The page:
Fishes of the Philippine Islands

 "As I think back to those lovely tropic islands bright with flower 
and graceful palms floating like giant lilies on a sea of incredible 
blue, seems beyond belief that only a few short months ago 
they could have echoed to the crash of cannons and 
the screams of dying men."  
                        ~ Roy Chapman Andrews, Under a Lucky Star, 1943

We got to see them by a stroke of luck—
having asked after roaming the upper 
exhibit halls of the Smithsonian with no 
trace of specimens we knew were gathered 
by the research ship "Albatross" from 1907 
to 1910. Someone told us the person 
who might know was out to lunch 
but would be back within the hour.
So we returned to the Hall of Fossils,
where the antlers of an Irish elk 
still flourished grandly from its skull, 
and the dull yellow gleam of a wild
cat's saber tooth haloed the air 
with menace or a grin. Finally
we were led to a basement hall
where we could walk through vats
arrayed in rows. Nearly ceiling-high,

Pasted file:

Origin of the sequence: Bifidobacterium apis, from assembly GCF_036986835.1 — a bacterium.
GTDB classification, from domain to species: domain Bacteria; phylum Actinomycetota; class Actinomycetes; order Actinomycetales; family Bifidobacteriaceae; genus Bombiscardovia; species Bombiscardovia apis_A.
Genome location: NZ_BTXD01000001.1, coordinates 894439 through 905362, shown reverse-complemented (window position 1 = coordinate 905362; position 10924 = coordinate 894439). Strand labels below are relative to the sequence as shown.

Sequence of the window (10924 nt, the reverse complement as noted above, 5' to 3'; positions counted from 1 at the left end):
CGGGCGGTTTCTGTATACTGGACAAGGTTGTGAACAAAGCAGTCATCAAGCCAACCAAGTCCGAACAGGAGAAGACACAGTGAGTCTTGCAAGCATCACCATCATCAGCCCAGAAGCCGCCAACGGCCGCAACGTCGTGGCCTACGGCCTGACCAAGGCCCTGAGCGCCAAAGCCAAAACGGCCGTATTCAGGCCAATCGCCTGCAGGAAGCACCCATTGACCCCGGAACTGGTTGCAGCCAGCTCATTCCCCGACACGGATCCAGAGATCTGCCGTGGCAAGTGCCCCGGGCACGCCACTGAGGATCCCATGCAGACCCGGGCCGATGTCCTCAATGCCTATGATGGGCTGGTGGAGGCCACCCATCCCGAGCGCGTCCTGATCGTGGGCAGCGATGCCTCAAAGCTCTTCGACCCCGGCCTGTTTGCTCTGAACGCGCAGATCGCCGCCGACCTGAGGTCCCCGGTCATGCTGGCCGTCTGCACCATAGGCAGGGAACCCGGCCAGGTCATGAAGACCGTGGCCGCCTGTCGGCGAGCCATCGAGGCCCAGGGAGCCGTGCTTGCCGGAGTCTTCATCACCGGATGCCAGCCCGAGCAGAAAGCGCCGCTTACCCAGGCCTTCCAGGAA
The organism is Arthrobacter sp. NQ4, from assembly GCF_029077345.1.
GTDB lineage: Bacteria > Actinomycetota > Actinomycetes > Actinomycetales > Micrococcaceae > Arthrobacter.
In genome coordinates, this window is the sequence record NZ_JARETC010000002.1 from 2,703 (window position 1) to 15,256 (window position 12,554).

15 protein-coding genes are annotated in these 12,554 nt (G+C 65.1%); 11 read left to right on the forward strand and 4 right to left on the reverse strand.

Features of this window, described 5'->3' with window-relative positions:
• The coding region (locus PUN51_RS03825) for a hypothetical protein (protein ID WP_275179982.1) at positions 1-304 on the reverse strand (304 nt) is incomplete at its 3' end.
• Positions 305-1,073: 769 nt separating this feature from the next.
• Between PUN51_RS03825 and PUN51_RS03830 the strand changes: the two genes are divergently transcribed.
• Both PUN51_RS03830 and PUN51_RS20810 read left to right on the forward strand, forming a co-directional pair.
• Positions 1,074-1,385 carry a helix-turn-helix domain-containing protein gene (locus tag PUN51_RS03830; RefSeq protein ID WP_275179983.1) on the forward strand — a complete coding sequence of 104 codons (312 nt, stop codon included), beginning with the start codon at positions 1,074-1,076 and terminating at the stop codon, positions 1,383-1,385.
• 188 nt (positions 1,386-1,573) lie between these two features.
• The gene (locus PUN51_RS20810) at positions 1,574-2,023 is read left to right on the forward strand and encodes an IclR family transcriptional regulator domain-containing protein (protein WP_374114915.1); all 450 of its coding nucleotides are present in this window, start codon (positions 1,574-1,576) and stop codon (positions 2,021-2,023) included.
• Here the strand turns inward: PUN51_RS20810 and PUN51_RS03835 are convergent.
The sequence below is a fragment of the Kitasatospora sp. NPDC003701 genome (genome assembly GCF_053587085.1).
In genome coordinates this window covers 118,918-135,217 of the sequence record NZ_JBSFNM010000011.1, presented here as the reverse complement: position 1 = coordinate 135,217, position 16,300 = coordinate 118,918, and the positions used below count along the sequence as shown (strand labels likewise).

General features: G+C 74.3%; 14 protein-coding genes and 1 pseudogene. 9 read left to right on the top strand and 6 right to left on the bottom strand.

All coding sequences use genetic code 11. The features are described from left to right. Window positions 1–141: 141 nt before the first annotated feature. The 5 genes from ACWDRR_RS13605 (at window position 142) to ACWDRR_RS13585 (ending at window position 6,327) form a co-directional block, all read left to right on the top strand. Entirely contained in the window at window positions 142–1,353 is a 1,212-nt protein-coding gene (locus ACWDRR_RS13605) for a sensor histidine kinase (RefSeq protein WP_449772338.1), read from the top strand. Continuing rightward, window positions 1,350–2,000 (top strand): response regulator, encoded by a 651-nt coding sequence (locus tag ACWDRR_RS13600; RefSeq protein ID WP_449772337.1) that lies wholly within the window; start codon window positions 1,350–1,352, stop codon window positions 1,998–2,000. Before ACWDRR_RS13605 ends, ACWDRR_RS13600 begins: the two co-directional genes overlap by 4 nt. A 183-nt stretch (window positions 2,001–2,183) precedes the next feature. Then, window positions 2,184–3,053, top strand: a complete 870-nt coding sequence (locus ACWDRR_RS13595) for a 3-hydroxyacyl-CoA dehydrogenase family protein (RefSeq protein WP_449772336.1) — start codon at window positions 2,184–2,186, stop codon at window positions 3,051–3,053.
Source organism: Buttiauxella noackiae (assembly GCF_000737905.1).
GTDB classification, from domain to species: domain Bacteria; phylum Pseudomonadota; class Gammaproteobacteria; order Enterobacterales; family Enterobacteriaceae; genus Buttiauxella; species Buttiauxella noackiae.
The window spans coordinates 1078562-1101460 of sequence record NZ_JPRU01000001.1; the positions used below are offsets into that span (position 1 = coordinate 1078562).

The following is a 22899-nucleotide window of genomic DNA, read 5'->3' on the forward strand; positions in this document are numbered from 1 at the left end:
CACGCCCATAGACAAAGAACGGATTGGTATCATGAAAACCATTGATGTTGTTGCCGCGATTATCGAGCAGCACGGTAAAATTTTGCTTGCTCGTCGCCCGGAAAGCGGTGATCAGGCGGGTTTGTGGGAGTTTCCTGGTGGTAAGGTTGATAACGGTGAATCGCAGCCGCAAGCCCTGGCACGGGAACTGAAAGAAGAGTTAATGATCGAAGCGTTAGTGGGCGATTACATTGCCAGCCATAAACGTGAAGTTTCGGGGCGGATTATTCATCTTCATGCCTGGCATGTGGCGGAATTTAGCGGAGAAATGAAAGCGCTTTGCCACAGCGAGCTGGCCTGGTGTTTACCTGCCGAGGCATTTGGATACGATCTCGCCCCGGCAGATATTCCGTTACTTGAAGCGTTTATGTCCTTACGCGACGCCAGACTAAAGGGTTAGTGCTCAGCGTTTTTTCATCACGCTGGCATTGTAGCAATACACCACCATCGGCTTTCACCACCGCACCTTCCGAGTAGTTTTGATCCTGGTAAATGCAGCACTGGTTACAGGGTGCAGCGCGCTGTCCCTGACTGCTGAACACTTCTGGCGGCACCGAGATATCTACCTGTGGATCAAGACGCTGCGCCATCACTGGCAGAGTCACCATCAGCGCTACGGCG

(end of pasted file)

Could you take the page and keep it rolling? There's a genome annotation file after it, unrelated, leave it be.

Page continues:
grey-glimmering in dim light, they held 
the bodies of fish gathered from Pacific 
waters following American acquisition 
of the Philippines  in 1902. Preserved 
first with injections of ethyl alcohol 
then metal- or linen-tagged, ledger-entried:  
scorpionfish and hatchetfish, red lion fish,
big-eyed and popeyed fish; shad and skate, 
cutthroat trout, bonito and prickleback. All 
manner of spine and stripe, rainbow 
and iridescent; phosphorescent and lantern-
lit, close to a hundred thousand reaped 
with dynamite, dip nets, and traps. 
Then the ship's artist feverishly worked
on color renditions, hundreds at a time.
There they were, in vessels topped up
with formalin or glycerol: much like we
had been, specimens of science 
as well as of that old war.  


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